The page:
Data gleaned from each state's Department of Insurance show that auto insurance costs continue to rise. Rates varied considerably from a low average of about $900 in Maine to a high average of $2,878 in Michigan, which is a startling difference for the very same product (for advice on getting a better rate, see Experts Share Top Tips for Saving on Auto Insurance).

Although insurers take many factors into consideration when determining the premium for auto insurance, the minimum required coverages and limits in each state play a large part in the final amount consumers will have to pay to protect their vehicles and themselves. For instance, examples can include bodily injury and property damage liabilities.

1. Michigan $2,878

The out-of-control insurance costs in Michigan are the result of one particular mandate in their auto insurance requirements: Personal Injury Protection (PIP). Typically, only no-fault states (such as Michigan, Florida, and New York) require drivers to purchase PIP. This coverage helps pay for medical expenses, lost wages and additional out-of-pocket expenses to the named insured no matter who is at fault in an accident.

Read: Who Is a Named Insured

Other no-fault states typically require a $10,000 to $20,000 limit for PIP, but Michigan wanted no part of that. In Michigan, the PIP coverage is considered unlimited, with lifetime benefits for those injured in automobile accidents. Insurers operating in the state are responsible for the first $580,000, and then the Michigan Catastrophic Claim Association (MCCA) takes over when costs exceed $580,000. The coverage offered by the MCCA is paid for by an assessment of $220 added to every Michigan auto policy, which adds insult to injury for vehicle owners in the state.

Although having great insurance is a beneficial benefit for Michigan drivers, the cost passed on to consumers has contributed to about 20% of drivers electing not to be insured, compared to about 13% in other states.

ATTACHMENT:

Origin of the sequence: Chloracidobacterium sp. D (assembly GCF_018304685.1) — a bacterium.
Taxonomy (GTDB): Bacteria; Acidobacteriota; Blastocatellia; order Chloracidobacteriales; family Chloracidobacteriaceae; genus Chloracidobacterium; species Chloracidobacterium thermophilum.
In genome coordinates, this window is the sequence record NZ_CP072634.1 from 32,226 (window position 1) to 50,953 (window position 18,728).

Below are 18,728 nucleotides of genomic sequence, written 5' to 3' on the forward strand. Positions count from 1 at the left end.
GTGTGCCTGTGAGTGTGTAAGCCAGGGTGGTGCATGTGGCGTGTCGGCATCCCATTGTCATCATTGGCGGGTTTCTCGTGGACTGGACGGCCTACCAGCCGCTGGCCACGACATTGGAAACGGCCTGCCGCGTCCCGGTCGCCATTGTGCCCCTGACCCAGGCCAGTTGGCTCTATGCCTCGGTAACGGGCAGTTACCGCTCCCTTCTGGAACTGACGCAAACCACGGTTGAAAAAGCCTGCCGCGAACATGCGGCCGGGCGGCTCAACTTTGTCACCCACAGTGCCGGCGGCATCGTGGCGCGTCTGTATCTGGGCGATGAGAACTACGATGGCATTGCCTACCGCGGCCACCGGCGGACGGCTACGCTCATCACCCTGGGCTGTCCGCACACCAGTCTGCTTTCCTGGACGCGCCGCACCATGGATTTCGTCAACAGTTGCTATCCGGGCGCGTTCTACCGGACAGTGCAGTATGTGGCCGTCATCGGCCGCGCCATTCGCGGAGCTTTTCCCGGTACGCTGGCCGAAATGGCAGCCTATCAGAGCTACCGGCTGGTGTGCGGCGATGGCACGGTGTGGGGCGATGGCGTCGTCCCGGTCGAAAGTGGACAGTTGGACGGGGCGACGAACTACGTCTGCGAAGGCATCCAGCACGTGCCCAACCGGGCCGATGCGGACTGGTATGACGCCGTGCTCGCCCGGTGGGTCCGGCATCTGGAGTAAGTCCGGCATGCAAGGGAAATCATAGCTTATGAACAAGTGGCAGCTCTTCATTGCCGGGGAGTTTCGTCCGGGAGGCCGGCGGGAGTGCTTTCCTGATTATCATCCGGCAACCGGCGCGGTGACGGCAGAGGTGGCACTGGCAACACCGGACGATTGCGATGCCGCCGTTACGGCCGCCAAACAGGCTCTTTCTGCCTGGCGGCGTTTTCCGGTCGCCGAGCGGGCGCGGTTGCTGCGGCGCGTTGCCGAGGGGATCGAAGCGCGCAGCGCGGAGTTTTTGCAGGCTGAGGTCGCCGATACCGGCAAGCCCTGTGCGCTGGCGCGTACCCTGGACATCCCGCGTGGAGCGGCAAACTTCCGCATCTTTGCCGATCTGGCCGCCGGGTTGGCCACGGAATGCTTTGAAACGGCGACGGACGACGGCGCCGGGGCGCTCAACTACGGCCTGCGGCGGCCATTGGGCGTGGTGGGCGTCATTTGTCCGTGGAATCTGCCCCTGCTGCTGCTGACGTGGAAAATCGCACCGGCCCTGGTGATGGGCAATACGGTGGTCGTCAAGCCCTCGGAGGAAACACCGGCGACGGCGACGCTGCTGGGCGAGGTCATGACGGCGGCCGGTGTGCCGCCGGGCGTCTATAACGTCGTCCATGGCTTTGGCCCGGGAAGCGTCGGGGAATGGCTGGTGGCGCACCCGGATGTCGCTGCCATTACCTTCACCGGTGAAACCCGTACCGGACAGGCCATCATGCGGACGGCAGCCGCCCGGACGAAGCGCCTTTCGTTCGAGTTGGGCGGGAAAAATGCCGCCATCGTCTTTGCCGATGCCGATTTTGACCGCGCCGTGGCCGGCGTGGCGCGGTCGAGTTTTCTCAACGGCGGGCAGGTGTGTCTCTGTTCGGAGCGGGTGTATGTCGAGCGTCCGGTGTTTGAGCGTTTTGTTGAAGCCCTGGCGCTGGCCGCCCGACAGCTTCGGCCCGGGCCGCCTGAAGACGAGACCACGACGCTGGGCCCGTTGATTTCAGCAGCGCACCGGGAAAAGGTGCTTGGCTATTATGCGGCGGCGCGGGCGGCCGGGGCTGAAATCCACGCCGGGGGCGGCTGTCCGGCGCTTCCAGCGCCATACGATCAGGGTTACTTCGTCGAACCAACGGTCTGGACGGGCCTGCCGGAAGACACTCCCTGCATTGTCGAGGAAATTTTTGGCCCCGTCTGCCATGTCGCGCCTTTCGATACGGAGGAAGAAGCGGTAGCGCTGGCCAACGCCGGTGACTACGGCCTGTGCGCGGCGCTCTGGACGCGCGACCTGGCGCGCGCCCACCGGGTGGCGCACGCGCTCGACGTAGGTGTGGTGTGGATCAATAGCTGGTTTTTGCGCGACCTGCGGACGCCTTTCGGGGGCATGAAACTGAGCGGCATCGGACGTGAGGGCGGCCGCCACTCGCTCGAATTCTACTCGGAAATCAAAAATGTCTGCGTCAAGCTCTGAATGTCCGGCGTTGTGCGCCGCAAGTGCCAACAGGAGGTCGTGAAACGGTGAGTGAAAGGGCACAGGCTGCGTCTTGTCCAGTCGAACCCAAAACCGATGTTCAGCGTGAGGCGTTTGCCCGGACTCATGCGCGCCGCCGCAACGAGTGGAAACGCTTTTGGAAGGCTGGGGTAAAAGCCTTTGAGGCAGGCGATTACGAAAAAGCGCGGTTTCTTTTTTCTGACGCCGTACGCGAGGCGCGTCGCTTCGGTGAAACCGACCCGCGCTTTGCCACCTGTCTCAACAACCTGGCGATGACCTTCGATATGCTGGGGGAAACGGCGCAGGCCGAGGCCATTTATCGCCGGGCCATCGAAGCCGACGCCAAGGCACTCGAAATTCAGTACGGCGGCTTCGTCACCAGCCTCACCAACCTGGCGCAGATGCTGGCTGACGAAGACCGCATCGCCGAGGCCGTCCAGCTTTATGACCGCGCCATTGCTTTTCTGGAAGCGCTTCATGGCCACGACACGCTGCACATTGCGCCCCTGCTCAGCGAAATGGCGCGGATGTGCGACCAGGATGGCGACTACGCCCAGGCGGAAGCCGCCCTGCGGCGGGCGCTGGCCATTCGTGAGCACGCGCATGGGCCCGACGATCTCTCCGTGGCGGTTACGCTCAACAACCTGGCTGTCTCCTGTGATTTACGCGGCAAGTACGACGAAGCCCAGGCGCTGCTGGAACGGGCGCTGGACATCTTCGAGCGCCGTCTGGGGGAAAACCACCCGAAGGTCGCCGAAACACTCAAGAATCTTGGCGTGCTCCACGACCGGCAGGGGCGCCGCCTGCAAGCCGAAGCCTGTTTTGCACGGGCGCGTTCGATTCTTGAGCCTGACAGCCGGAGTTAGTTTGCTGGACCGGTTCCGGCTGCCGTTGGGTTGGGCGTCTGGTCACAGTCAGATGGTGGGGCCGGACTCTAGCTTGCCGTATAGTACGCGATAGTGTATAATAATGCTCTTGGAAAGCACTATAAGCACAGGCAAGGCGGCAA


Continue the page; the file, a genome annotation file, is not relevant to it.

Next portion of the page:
2. Louisiana $1,842

While Louisiana has low minimum liability legal requirements of only $15,000 per person and $30,000 per accident, it remains in the top five for average auto insurance rates.

With a reputation of settling overly generous claim payments, the New Orleans area is considered one of the worst parts in the state for auto insurance since the average settlement is 40% higher than in the remainder of the state.

To make matters worse, the state has a "no pay, no play" law that prohibits uninsured motorists from receiving compensation for the first $15,000 for injuries and the first $25,000 for property damage, no matter who is at fault in an accident. If you don’t have insurance when in an accident, you are unable to sue; furthermore, you will be fined, have your license plates removed, and your car will be towed.

3. Florida $2,239

Florida is still one of the top three states in terms of the highest auto insurance, including last year. One of the main factors for this high premium is due to Florida having the most motorists with no insurance, at over 25%. Even the drivers who have insurance tend to have the most basic plans with the least amount of coverage.

There is also a significant amount of high-risk drivers in Florida. Examples comprise of many college students, elderly drivers, and tourists. This thereby raises the risk factor for more accidents and careless driving.

4. Texas $2,050

Texas has worked its way up to a high premium over the years, as it was at tenth last year. Due to its higher speed limits (which can go up to 85mph) and dense population, there has been a rise in auto accidents. Texas is the second-largest state, with three popular cities (Dallas, Houston, and San Antonio) that attract large crowds of people.

Furthermore, Texas has a high number of alcohol-impaired driving fatalities that have surpassed the 1,400 marks. Thus, premiums are raised due to the rise in Driving Under the Influence.

5. California $1,968

California is also densely populated with many popular cities (such as Los Angeles and San Francisco). The rise in population has led to more traffic, automobile accidents, as well as cars getting stolen or vandalized. Nonetheless, about 15% of motorists do not have insurance. This may be due to rising housing costs in California, which leads to drivers being unable to afford to pay for auto insurance.

What’s more, California has higher loss ratios when relating the number of paid claims to the number of premiums received each year.

Summary

In many states across the country, a vicious cycle appears to be unbroken by the various departments of insurance. High insurance rates lead to drivers going without insurance, which leads to insurance rates climbing even higher.

Even though there are many factors involved in establishing insurance rates, these top five states seem to be trapped in the "perfect storm" of auto insurance underwriting, and regretfully, every driver in the state must foot the bill.